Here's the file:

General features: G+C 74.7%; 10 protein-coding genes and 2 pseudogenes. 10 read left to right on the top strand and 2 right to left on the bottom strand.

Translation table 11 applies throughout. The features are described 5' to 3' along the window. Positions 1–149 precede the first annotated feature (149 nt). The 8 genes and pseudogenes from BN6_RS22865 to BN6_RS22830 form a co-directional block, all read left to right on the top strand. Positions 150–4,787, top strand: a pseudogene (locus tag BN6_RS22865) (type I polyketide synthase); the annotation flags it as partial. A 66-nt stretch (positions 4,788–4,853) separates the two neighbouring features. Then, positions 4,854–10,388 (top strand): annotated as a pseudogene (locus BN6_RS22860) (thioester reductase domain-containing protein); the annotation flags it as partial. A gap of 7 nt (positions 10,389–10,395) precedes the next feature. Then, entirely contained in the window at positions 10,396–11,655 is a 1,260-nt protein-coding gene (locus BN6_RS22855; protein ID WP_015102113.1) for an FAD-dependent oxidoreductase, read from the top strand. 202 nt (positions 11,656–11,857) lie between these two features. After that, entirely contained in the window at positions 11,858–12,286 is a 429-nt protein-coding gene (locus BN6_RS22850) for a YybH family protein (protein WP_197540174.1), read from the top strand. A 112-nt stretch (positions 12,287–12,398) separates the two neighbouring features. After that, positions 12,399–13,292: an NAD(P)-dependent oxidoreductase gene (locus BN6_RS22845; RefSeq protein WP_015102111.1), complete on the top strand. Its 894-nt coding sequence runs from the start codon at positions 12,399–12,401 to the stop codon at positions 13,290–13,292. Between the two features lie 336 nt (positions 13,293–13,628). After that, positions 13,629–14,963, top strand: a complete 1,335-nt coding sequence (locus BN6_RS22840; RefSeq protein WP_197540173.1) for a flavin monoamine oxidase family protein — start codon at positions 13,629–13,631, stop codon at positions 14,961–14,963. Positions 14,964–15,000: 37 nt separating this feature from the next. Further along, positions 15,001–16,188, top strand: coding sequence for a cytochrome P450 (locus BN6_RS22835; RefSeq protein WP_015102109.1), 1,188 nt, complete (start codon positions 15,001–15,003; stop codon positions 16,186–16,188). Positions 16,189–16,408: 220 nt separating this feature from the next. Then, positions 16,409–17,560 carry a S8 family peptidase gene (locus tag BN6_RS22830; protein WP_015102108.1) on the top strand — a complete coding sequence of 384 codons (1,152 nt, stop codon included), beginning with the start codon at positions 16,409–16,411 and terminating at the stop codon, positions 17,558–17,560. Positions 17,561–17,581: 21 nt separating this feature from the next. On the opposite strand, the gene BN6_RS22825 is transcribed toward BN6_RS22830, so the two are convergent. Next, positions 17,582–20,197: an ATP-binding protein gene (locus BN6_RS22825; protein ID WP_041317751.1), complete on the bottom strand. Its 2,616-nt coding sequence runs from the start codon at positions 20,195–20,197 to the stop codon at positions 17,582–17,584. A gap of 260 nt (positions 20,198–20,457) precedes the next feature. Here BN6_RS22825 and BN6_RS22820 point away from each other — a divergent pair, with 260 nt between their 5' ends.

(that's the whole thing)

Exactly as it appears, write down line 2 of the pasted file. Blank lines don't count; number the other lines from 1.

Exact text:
Translation table 11 applies throughout. The features are described 5' to 3' along the window. Positions 1–149 precede the first annotated feature (149 nt). The 8 genes and pseudogenes from BN6_RS22865 to BN6_RS22830 form a co-directional block, all read left to right on the top strand. Positions 150–4,787, top strand: a pseudogene (locus tag BN6_RS22865) (type I polyketide synthase); the annotation flags it as partial. A 66-nt stretch (positions 4,788–4,853) separates the two neighbouring features. Then, positions 4,854–10,388 (top strand): annotated as a pseudogene (locus BN6_RS22860) (thioester reductase domain-containing protein); the annotation flags it as partial. A gap of 7 nt (positions 10,389–10,395) precedes the next feature. Then, entirely contained in the window at positions 10,396–11,655 is a 1,260-nt protein-coding gene (locus BN6_RS22855; protein ID WP_015102113.1) for an FAD-dependent oxidoreductase, read from the top strand. 202 nt (positions 11,656–11,857) lie between these two features. After that, entirely contained in the window at positions 11,858–12,286 is a 429-nt protein-coding gene (locus BN6_RS22850) for a YybH family protein (protein WP_197540174.1), read from the top strand. A 112-nt stretch (positions 12,287–12,398) separates the two neighbouring features. After that, positions 12,399–13,292: an NAD(P)-dependent oxidoreductase gene (locus BN6_RS22845; RefSeq protein WP_015102111.1), complete on the top strand. Its 894-nt coding sequence runs from the start codon at positions 12,399–12,401 to the stop codon at positions 13,290–13,292. Between the two features lie 336 nt (positions 13,293–13,628). After that, positions 13,629–14,963, top strand: a complete 1,335-nt coding sequence (locus BN6_RS22840; RefSeq protein WP_197540173.1) for a flavin monoamine oxidase family protein — start codon at positions 13,629–13,631, stop codon at positions 14,961–14,963. Positions 14,964–15,000: 37 nt separating this feature from the next. Further along, positions 15,001–16,188, top strand: coding sequence for a cytochrome P450 (locus BN6_RS22835; RefSeq protein WP_015102109.1), 1,188 nt, complete (start codon positions 15,001–15,003; stop codon positions 16,186–16,188). Positions 16,189–16,408: 220 nt separating this feature from the next. Then, positions 16,409–17,560 carry a S8 family peptidase gene (locus tag BN6_RS22830; protein WP_015102108.1) on the top strand — a complete coding sequence of 384 codons (1,152 nt, stop codon included), beginning with the start codon at positions 16,409–16,411 and terminating at the stop codon, positions 17,558–17,560. Positions 17,561–17,581: 21 nt separating this feature from the next. On the opposite strand, the gene BN6_RS22825 is transcribed toward BN6_RS22830, so the two are convergent. Next, positions 17,582–20,197: an ATP-binding protein gene (locus BN6_RS22825; protein ID WP_041317751.1), complete on the bottom strand. Its 2,616-nt coding sequence runs from the start codon at positions 20,195–20,197 to the stop codon at positions 17,582–17,584. A gap of 260 nt (positions 20,198–20,457) precedes the next feature. Here BN6_RS22825 and BN6_RS22820 point away from each other — a divergent pair, with 260 nt between their 5' ends.